Keywords: digitalisation, gig economy, freelancers, predictors of success, structural model equation
Published in DKUM: 14.11.2022; Views: 1003; Downloads: 174
.pdf Full text (5,99 MB)

2.
Early predictors of 30-day mortality in non-ST-elevation acute coronary syndrome patients
Suzana Rožič, Melanija Županić, Andreja Sinkovič, 2008, original scientific article

Abstract: Background: The incidence of non-ST-elevation acute coronary syndrome (ACS), including unstable angina pectoris and non-ST-elevation myocardial infarction (MI), is increasing in comparison to ST-elevation ACS. Our aim was to evaluate predictive role of admission variables for 30-day mortality in non-ST-elevation ACS patients. Patients and methods: We retrospectively analysed the data of 415 patients, admitted to University Clinical Center Maribor in 2006 due to non-ST-elevation ACS. Inclusion criteria were rest chest pain, ECG changes (ST-segment depression > or = 0.1 mV, and/or negative T wave > or = 0.1 mV and/or pathologic Q and/or non-specific ECG) and/or increased troponin T levels. Predictors of 30-day mortality were analysed by univariate and multivariate logistic regression. Results: 30-day mortality was 4.3 %. Between nonsurvivors and survivors there were significant differences in mean age, the incidence of arterial hypertension, positive family history of coronary artery disease, in mean admission systolic and diastolic blood pressure, pulse, mean admission troponin T, leukocyte count, CRP, creatinine and the incidence of admission heart failure. Multivariate logistic regression proved that most significant independent early predictor of 30-day mortality was admission heart failure (OR 41.21, 95 % CI 3.50 to 484.66, p = 0.003), followed by admission serum creatinine (OR 0.989, 95 % CI 0.981 to 0.997, p = 0.008) and troponin T (OR 0.263, 95 % CI 0.080 to 0.861). Conclusion: Most significant independent predictor of 30-day mortality of patients with non-ST-elevation ACS, being 4.5 %, was heart failure on admission.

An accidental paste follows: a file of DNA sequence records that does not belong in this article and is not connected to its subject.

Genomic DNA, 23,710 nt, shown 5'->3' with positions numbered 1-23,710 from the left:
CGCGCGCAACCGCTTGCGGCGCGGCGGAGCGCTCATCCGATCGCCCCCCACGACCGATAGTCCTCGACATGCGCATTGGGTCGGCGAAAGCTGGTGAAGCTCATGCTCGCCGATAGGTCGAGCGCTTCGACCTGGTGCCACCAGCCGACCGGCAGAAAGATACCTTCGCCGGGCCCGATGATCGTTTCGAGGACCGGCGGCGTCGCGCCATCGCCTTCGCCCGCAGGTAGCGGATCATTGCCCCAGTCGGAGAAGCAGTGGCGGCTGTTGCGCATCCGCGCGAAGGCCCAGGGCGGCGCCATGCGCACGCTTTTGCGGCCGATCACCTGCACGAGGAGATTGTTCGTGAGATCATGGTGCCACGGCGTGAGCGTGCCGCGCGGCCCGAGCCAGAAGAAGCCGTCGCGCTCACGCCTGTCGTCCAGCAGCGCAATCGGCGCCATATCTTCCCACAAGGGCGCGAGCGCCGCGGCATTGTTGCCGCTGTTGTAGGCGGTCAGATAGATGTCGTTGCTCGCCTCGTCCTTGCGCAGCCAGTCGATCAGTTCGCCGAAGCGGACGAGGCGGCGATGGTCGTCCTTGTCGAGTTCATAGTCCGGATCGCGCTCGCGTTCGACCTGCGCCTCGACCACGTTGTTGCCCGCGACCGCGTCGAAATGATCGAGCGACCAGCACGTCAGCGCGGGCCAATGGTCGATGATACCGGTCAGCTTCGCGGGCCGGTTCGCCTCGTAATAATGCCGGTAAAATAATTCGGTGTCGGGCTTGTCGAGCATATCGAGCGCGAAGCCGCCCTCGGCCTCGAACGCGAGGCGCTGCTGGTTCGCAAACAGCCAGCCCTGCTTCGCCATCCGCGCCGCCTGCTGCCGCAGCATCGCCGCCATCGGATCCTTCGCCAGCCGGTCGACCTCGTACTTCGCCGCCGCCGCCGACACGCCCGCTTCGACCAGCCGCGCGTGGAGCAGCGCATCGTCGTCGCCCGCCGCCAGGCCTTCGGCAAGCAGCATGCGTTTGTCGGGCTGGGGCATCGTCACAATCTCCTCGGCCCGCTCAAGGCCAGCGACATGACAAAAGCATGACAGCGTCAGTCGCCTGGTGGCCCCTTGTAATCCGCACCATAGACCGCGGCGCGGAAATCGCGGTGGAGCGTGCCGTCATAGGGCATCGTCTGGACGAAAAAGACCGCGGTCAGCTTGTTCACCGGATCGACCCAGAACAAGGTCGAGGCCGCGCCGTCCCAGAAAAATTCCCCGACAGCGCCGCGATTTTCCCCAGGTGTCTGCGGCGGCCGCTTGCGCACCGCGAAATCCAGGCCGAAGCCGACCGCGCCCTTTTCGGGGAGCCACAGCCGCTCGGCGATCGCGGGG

Keywords: mortality, non-ST-elevation acute coronary syndrome, predictors
Published in DKUM: 27.03.2017; Views: 1371; Downloads: 97
.pdf Full text (111,63 KB)